Update 2016: This restaurant has now closed.
Nice. Everything about Tempus and our experience there was nice. Service, food, drinks, setting. All nice. Which begs the question – is nice enough?
Tempus is reached through the George Hotel bar, a grand room with high ceilings, loud with the chatter of patrons bouncing off all the hard, shiny surfaces. It’s nice. But the restaurant area has less atmosphere. It’s cavernous, long and dimly lit by gaudy chandeliers. And it just can’t shake the feel of a hotel restaurant. Yet that doesn’t mean Tempus and its new menu aren’t without merit. I didn’t find anything to really excite me, but I certainly had a nice time.
We started with the Isle of Mull crab cake with Arran mustard hollandaise. Hey, it was nice and there weren’t any leftovers. But the overwhelming flavour was the zing of lime. It wasn’t unpleasant, providing a fresh contrast to the base note of crab, but it was somewhat overpowering. There was visual evidence of other ingredients, such as herbs, but they seemed to add little to the mix. The hollandaise didn’t help in that department either, due its miniscule quantity. Nonetheless, the cake was well cooked with a lovely breaded coating and the accompanying poached egg was spot on. Nice.
Moving on to mains. My dining pal settled on the fish and chips straight off the bat. It’s always good to try a classic. Soon a sizeable hunk of delicately battered moist cod arrived and it was definitely the star of the plate. Meanwhile, the accompanying chips were stacked like Jenga bricks. An appetising golden brown on the outside, they were not as fluffy in the middle as we hoped. There were also redundant drips of balsamic across them and a few fingerprints on the white plate. Not so nice.
Concealing my fish envy, I turned to my choice, chicken ballotine. It was joined by carrots, kale and a lemon thyme jus. Again, nice, but not a ‘hold the front page’ experience. The chicken tasted like… well, chicken (there was no evidence of seasoning) and it’s fair to say the veg were well cooked – neither under- nor overdone. Unfortunately, the jus was all wrong. Too salty, too peppery and with an almost burnt flavour. And the cardinal sin of Masterchef had been committed: the jus was poured all over the food. Everything looked brown and sloppy. Always put your sauce in a jug! However, my side of onion rings was perfect. Crispy on the outside, juicy on the inside.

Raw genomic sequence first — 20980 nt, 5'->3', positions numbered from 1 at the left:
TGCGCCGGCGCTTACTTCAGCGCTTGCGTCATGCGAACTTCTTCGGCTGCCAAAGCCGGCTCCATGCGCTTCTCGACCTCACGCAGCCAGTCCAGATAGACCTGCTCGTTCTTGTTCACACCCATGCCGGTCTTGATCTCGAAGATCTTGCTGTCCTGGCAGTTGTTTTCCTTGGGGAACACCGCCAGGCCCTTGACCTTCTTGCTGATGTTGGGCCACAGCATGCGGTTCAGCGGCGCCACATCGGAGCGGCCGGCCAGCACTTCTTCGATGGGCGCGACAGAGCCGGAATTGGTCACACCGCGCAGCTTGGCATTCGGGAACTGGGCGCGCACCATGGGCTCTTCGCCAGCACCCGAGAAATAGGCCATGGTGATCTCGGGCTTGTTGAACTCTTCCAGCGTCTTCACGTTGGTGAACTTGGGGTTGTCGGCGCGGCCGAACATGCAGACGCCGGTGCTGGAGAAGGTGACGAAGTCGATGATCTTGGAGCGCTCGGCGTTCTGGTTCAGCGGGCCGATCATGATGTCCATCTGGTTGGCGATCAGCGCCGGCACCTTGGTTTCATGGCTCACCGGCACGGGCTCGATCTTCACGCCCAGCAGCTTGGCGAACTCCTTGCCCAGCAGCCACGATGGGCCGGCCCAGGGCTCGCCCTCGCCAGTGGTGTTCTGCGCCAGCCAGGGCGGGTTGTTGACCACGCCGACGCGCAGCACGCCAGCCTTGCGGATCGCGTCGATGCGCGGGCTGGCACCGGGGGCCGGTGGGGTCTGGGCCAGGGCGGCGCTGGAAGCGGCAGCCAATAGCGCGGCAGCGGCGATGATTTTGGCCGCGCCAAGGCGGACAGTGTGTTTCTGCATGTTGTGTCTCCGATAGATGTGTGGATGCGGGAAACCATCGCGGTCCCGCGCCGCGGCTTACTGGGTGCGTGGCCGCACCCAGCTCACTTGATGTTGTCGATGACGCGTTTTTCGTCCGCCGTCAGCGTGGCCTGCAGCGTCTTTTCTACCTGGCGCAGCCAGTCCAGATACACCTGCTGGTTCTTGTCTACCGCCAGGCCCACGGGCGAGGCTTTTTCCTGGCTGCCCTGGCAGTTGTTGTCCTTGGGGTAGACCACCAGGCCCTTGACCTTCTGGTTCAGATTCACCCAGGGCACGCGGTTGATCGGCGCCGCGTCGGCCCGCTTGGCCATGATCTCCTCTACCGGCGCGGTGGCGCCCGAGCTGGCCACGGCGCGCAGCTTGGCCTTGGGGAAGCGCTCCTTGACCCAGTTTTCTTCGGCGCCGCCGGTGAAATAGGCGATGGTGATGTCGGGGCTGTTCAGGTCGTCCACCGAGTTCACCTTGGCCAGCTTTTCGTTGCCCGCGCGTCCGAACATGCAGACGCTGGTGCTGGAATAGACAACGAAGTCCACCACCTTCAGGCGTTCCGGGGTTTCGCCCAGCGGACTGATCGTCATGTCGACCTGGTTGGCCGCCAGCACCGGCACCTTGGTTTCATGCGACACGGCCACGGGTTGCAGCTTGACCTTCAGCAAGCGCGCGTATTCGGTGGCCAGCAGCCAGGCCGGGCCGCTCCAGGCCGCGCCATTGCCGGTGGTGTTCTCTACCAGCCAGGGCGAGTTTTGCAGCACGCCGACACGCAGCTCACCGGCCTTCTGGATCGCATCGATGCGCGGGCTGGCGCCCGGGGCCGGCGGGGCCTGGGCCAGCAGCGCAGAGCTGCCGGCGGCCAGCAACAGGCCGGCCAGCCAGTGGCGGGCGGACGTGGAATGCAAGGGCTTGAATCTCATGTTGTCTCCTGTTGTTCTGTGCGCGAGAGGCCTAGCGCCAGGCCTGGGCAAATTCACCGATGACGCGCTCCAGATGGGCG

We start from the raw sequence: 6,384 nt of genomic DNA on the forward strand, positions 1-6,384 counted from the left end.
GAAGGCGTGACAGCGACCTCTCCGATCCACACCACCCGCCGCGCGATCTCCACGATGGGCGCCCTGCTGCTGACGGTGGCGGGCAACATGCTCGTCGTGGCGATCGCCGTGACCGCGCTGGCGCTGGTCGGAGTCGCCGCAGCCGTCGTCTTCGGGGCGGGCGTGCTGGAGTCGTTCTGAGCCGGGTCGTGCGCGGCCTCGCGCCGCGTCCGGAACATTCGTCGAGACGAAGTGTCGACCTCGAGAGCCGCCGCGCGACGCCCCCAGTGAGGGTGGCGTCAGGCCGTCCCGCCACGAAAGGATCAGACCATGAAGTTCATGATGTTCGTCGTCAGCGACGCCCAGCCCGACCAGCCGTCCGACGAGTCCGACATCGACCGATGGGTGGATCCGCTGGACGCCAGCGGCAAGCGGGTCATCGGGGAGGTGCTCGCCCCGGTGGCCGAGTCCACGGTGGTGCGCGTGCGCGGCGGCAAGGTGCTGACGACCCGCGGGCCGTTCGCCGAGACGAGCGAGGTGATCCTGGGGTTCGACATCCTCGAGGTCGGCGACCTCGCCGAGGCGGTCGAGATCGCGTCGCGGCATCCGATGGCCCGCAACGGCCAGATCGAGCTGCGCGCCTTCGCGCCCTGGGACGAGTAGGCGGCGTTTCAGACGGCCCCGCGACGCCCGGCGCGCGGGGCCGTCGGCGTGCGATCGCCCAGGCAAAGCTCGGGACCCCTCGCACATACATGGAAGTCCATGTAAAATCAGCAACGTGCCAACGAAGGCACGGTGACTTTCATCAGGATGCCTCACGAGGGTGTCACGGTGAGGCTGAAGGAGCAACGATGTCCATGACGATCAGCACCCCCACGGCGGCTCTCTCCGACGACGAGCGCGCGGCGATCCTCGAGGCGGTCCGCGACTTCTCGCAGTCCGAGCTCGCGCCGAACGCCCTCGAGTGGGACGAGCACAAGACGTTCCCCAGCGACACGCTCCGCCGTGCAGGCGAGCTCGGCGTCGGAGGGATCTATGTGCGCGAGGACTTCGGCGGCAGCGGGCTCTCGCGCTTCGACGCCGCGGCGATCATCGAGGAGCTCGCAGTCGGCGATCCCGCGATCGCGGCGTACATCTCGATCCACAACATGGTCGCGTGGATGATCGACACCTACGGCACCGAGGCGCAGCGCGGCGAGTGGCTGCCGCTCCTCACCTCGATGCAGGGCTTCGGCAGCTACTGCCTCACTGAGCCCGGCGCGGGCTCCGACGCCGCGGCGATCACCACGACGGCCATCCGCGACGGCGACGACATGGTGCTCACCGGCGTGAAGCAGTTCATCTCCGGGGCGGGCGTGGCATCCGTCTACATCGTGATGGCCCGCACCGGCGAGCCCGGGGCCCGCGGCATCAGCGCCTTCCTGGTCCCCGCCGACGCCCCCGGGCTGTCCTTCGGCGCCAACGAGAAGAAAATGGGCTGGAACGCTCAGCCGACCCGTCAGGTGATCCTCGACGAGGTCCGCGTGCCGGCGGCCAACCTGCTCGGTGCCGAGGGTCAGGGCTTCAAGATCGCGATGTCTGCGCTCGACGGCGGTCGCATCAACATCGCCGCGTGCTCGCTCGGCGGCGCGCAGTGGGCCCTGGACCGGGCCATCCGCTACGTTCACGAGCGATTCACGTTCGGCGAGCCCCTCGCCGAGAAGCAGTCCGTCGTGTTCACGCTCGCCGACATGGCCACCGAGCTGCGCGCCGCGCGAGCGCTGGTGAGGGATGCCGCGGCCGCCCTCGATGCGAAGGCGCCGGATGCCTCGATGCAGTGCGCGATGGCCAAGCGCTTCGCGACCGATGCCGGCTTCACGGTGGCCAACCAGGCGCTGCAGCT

To finish we shared the chocolate orange tart with pecan brittle, which was all that stood out on the dessert menu. Everything else is what you’d expect (nice): cheesecake, sticky toffee pudding, tarte tartin. At least the starters and mains are more inventive: fresh peas as a starter, three kinds of fish main, a polenta cake for the veggies.
You’ve probably guessed what we thought of the chocolate tart. Yeah. It was nice. It had a slightly bought-in feel to it (perhaps the reason why the desserts seem more run-of-the-mill?) with a bland, doughy pastry and not much depth to the chocolate filling (thank goodness for the zing of orange). The brittle was more sugar than pecan but it was a good texture complement, along with a blob of creme anglaise.
So here’s how I see it. I’m a food snob who loves to eat things she’s never had before. Dishes packed with unusual flavours which are both dynamic and well-balanced. But that’s me. Not everyone eats out just for the food, right? Some people want to go as a treat, have someone else cook and catch up with their pals in a nice setting. They don’t want out-there flavour combos or a menu that challenges their preconceptions. They just want to have a nice time. And y’know what? Tempus is a great place to do that.
25 George Street, EH2 2PB
Telephone: 0131 240 7197